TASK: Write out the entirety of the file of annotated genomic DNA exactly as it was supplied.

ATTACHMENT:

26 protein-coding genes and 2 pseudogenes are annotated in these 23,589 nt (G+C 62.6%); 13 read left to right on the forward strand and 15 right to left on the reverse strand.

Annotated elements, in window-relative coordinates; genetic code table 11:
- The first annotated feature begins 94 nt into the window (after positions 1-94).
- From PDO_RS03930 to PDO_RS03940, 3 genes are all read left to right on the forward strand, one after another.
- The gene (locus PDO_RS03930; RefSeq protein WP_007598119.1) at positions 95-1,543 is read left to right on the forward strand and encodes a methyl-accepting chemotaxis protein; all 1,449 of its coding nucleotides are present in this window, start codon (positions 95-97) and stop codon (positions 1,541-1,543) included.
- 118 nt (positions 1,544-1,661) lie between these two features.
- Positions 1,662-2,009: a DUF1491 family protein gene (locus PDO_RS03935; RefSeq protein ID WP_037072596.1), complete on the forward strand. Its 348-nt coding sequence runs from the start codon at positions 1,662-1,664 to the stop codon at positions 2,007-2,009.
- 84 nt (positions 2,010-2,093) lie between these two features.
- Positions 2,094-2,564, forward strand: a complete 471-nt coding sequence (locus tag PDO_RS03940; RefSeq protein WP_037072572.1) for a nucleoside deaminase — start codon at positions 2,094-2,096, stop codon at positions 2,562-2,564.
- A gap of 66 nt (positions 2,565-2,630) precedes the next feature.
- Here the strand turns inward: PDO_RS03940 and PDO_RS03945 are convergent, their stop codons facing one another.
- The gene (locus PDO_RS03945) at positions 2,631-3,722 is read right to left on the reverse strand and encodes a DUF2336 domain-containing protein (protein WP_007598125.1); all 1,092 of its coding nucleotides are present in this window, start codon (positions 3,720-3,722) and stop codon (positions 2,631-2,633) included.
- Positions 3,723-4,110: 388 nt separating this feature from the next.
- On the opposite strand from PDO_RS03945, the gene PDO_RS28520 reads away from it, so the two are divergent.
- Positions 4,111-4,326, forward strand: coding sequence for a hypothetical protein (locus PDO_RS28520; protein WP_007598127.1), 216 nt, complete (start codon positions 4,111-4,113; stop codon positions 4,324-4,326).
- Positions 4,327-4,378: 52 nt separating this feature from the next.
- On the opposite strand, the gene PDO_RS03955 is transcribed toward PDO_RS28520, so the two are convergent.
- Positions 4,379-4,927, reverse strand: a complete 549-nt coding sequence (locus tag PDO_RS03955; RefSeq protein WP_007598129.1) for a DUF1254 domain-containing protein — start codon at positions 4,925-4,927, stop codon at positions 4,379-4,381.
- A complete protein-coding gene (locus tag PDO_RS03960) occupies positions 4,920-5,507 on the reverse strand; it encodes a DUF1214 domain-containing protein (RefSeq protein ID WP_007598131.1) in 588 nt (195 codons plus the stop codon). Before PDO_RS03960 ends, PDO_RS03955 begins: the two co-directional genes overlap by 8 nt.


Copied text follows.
26 protein-coding genes and 2 pseudogenes are annotated in these 23,589 nt (G+C 62.6%); 13 read left to right on the forward strand and 15 right to left on the reverse strand.

Annotated elements, in window-relative coordinates; genetic code table 11:
- The first annotated feature begins 94 nt into the window (after positions 1-94).
- From PDO_RS03930 to PDO_RS03940, 3 genes are all read left to right on the forward strand, one after another.
- The gene (locus PDO_RS03930; RefSeq protein WP_007598119.1) at positions 95-1,543 is read left to right on the forward strand and encodes a methyl-accepting chemotaxis protein; all 1,449 of its coding nucleotides are present in this window, start codon (positions 95-97) and stop codon (positions 1,541-1,543) included.
- 118 nt (positions 1,544-1,661) lie between these two features.
- Positions 1,662-2,009: a DUF1491 family protein gene (locus PDO_RS03935; RefSeq protein ID WP_037072596.1), complete on the forward strand. Its 348-nt coding sequence runs from the start codon at positions 1,662-1,664 to the stop codon at positions 2,007-2,009.
- 84 nt (positions 2,010-2,093) lie between these two features.
- Positions 2,094-2,564, forward strand: a complete 471-nt coding sequence (locus tag PDO_RS03940; RefSeq protein WP_037072572.1) for a nucleoside deaminase — start codon at positions 2,094-2,096, stop codon at positions 2,562-2,564.
- A gap of 66 nt (positions 2,565-2,630) precedes the next feature.
- Here the strand turns inward: PDO_RS03940 and PDO_RS03945 are convergent, their stop codons facing one another.
- The gene (locus PDO_RS03945) at positions 2,631-3,722 is read right to left on the reverse strand and encodes a DUF2336 domain-containing protein (protein WP_007598125.1); all 1,092 of its coding nucleotides are present in this window, start codon (positions 3,720-3,722) and stop codon (positions 2,631-2,633) included.
- Positions 3,723-4,110: 388 nt separating this feature from the next.
- On the opposite strand from PDO_RS03945, the gene PDO_RS28520 reads away from it, so the two are divergent.
- Positions 4,111-4,326, forward strand: coding sequence for a hypothetical protein (locus PDO_RS28520; protein WP_007598127.1), 216 nt, complete (start codon positions 4,111-4,113; stop codon positions 4,324-4,326).
- Positions 4,327-4,378: 52 nt separating this feature from the next.
- On the opposite strand, the gene PDO_RS03955 is transcribed toward PDO_RS28520, so the two are convergent.
- Positions 4,379-4,927, reverse strand: a complete 549-nt coding sequence (locus tag PDO_RS03955; RefSeq protein WP_007598129.1) for a DUF1254 domain-containing protein — start codon at positions 4,925-4,927, stop codon at positions 4,379-4,381.
- A complete protein-coding gene (locus tag PDO_RS03960) occupies positions 4,920-5,507 on the reverse strand; it encodes a DUF1214 domain-containing protein (RefSeq protein ID WP_007598131.1) in 588 nt (195 codons plus the stop codon). Before PDO_RS03960 ends, PDO_RS03955 begins: the two co-directional genes overlap by 8 nt.